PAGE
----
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Malham Peregrine Young Disperse
One of the 2019 young peregrines, by Dave Dimmock, a volunteer at the public viewpoint
It’s ‘all change’ for birds in the Dales: as starlings mass, the last swifts depart for Africa – and the closely-watched peregrine young of Malham Cove leave home.

The pair of peregrines at the Cove has this year put on a great show, successfully fledging a brood of four young. It is only the second time four young have been fledged since peregrines returned to the Cove to breed in the early 1990s.

Between the start of April and the 5th August, more than 16,500 people stopped at a free public viewpoint at the foot of the Cove to see the birds.

A dedicated team of volunteers from the RSPB and the Yorkshire Dales National Park Authority contributed 151 full-time equivalent days to staff the viewpoint and help visitors enjoy the spectacle of watching the peregrine family.

Wildlife Conservation Officer at the National Park Authority, Ian Court, said:
“It is great news that once again the peregrines have bred successfully at the Cove and managed to get four young away. Visitors have been enthralled to watch their story unfold and it has been great to see so many people enjoy watching this iconic bird.”

Anthony Hills from the RSPB said:
“The name ‘peregrine’ comes from a Latin word meaning ‘wanderer’ – and that is what the four young will be doing now. The birds aren’t tagged but we know peregrines can range far and wide. Eventually they’ll look to find a suitable rocky outcrop or tall building to nest.”

The viewpoint at the Cove was part of the Malham Peregrine Project, a partnership between the YDNPA and the RSPB, now in its 17th year. Since the project started, more than 282,000 people have used the viewpoint to marvel at these magnificent birds.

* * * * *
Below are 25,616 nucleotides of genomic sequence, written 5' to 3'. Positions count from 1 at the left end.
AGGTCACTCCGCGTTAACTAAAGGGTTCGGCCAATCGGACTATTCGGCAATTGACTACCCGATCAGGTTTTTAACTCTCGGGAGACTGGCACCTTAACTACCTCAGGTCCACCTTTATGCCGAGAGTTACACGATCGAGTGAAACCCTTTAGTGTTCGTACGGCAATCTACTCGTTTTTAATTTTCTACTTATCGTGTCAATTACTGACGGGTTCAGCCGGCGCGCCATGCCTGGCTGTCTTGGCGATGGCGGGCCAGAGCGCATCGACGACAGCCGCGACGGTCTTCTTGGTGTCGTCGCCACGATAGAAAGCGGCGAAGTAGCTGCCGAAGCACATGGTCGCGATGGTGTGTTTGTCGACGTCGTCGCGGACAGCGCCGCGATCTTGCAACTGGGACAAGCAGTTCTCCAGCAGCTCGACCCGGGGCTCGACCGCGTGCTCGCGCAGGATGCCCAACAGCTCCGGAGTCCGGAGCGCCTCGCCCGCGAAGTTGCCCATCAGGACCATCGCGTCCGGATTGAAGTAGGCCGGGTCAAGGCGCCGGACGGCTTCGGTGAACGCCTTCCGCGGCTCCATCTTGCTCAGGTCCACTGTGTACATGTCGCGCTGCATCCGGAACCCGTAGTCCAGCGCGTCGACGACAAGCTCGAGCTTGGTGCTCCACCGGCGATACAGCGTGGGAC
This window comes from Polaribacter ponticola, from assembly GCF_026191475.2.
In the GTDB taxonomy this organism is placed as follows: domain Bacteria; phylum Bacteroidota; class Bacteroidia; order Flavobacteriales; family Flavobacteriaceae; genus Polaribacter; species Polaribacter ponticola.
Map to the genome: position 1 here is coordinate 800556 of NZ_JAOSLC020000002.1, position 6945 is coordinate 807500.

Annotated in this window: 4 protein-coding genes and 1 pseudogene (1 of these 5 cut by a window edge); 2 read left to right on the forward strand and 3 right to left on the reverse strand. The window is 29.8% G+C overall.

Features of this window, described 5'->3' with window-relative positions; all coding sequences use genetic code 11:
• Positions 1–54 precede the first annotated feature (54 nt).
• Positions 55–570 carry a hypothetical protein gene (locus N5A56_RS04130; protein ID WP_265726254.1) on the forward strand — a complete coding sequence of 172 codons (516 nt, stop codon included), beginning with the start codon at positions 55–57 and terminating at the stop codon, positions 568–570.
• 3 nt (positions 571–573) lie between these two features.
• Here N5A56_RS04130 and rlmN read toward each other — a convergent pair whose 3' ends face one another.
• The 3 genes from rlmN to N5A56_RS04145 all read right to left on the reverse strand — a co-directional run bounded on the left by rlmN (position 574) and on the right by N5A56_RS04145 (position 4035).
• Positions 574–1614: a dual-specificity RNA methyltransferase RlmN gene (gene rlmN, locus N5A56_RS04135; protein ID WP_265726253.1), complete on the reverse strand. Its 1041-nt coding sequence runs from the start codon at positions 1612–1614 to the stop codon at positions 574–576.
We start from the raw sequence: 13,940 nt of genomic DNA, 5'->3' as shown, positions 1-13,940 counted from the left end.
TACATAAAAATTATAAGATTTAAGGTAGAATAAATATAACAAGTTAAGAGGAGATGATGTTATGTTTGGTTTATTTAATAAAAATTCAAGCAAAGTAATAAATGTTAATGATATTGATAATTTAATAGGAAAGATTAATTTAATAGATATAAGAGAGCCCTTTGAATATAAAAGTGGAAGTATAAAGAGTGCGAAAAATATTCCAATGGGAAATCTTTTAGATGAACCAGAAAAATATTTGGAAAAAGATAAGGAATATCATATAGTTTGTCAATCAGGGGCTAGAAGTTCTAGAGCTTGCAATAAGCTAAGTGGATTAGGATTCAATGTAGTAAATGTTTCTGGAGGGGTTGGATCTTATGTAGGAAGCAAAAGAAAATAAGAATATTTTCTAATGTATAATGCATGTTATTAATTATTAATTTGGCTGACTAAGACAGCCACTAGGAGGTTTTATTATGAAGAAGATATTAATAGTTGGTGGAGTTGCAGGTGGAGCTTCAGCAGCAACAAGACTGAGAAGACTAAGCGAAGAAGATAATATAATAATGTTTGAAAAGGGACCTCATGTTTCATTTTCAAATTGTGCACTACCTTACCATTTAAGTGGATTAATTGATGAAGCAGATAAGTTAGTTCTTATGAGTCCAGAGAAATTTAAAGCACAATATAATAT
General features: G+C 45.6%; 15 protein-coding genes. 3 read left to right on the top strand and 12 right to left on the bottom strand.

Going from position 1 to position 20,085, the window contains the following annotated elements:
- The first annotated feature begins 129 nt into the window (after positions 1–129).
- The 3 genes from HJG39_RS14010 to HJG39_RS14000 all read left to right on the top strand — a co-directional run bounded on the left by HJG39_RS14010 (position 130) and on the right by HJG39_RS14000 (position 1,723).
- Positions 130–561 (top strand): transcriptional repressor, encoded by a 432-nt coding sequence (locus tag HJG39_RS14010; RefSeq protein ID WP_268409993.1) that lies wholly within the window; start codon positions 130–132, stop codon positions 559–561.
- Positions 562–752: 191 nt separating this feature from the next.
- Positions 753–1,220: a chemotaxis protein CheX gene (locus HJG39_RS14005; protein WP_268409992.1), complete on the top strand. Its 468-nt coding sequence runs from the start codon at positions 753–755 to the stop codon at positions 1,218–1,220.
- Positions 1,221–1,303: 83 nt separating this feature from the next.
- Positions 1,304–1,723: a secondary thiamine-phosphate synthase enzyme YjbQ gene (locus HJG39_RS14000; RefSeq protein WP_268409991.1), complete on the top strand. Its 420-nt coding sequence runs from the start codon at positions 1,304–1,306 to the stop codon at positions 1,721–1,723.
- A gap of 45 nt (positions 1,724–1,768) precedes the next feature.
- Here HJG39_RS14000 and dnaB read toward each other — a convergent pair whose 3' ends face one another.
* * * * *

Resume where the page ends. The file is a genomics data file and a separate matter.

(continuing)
MALHAM PEREGRINE FALCON FACT FILE

· Malham Cove is one of the most successful peregrine nest sites in the Yorkshire Dales National Park, with at least 61 young raised since a pair first nested in 1993.

· The peregrine is the largest British breeding falcon. It is 38-48 cm long, and its wingspan is 95-110 cm. The female is considerably larger than the male. The upper parts are dark blue-grey, and the under parts are pale with fine, dark bars. The head has a black ‘hood’ with black moustache-like markings on the face. Juvenile birds are browner and heavily streaked below

· Peregrines typically pair for several years and may live up to 10 years old - the oldest known wild peregrine was 17 years.

· Both adult birds tend the young, which take their first flight after 5 or 6 weeks

· Peregrines feed on medium sized birds, predominately pigeons, which they catch in high-speed aerial stoops – although more often than not they fail to make a kill.

· When they go into their famous aerial stoop, peregrines have been recorded reaching speeds over 200 miles an hour, making them the fastest animal on the planet.

· Peregrine numbers crashed in the 1960s due to the impact of pesticides and they have historically been persecuted by humans. Due to the ban on the use of certain pesticides and better legal protection, peregrines have now increased in numbers, to about 1,300 breeding pairs in the UK, although they do still suffer from persecution in parts of the country.


Malham Peregrine Young Disperse, 2nd September 2019, 11:01 AM